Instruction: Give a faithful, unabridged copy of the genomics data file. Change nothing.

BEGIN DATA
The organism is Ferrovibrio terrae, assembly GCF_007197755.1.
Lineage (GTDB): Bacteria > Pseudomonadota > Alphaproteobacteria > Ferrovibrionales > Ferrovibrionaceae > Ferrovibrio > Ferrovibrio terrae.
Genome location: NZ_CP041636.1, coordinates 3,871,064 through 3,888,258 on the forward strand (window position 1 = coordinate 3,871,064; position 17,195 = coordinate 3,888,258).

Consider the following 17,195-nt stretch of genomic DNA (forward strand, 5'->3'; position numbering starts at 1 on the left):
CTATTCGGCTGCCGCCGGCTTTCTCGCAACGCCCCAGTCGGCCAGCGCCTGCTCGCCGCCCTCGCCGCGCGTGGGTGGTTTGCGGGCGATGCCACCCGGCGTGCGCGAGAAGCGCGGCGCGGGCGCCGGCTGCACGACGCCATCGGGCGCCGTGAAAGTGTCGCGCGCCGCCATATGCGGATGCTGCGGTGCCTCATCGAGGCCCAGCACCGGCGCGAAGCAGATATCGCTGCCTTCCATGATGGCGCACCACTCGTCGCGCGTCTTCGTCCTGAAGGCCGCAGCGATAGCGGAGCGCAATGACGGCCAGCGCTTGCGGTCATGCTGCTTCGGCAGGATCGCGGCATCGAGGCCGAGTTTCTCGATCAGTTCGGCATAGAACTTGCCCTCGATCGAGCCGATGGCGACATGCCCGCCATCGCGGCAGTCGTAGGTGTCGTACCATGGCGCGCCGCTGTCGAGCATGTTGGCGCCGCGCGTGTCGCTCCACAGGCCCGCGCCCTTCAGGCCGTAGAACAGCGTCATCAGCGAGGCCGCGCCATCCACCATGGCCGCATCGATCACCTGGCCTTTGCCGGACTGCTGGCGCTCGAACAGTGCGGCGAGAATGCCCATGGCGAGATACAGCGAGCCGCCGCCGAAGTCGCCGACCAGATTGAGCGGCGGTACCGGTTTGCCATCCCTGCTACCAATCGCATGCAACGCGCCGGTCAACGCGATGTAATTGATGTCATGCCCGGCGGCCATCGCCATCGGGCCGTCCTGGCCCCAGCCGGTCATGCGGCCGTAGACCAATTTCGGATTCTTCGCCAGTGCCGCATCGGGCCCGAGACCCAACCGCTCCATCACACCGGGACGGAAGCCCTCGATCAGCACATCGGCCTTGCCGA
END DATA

The organism is Ferrovibrio terrae, assembly GCF_007197755.1.
Lineage (GTDB): Bacteria > Pseudomonadota > Alphaproteobacteria > Ferrovibrionales > Ferrovibrionaceae > Ferrovibrio > Ferrovibrio terrae.
Genome location: NZ_CP041636.1, coordinates 3,871,064 through 3,888,258 on the forward strand (window position 1 = coordinate 3,871,064; position 17,195 = coordinate 3,888,258).

Consider the following 17,195-nt stretch of genomic DNA (forward strand, 5'->3'; position numbering starts at 1 on the left):
CTATTCGGCTGCCGCCGGCTTTCTCGCAACGCCCCAGTCGGCCAGCGCCTGCTCGCCGCCCTCGCCGCGCGTGGGTGGTTTGCGGGCGATGCCACCCGGCGTGCGCGAGAAGCGCGGCGCGGGCGCCGGCTGCACGACGCCATCGGGCGCCGTGAAAGTGTCGCGCGCCGCCATATGCGGATGCTGCGGTGCCTCATCGAGGCCCAGCACCGGCGCGAAGCAGATATCGCTGCCTTCCATGATGGCGCACCACTCGTCGCGCGTCTTCGTCCTGAAGGCCGCAGCGATAGCGGAGCGCAATGACGGCCAGCGCTTGCGGTCATGCTGCTTCGGCAGGATCGCGGCATCGAGGCCGAGTTTCTCGATCAGTTCGGCATAGAACTTGCCCTCGATCGAGCCGATGGCGACATGCCCGCCATCGCGGCAGTCGTAGGTGTCGTACCATGGCGCGCCGCTGTCGAGCATGTTGGCGCCGCGCGTGTCGCTCCACAGGCCCGCGCCCTTCAGGCCGTAGAACAGCGTCATCAGCGAGGCCGCGCCATCCACCATGGCCGCATCGATCACCTGGCCTTTGCCGGACTGCTGGCGCTCGAACAGTGCGGCGAGAATGCCCATGGCGAGATACAGCGAGCCGCCGCCGAAGTCGCCGACCAGATTGAGCGGCGGTACCGGTTTGCCATCCCTGCTACCAATCGCATGCAACGCGCCGGTCAACGCGATGTAATTGATGTCATGCCCGGCGGCCATCGCCATCGGGCCGTCCTGGCCCCAGCCGGTCATGCGGCCGTAGACCAATTTCGGATTCTTCGCCAGTGCCGCATCGGGCCCGAGACCCAACCGCTCCATCACACCGGGACGGAAGCCCTCGATCAGCACATCGGCCTTGCCGA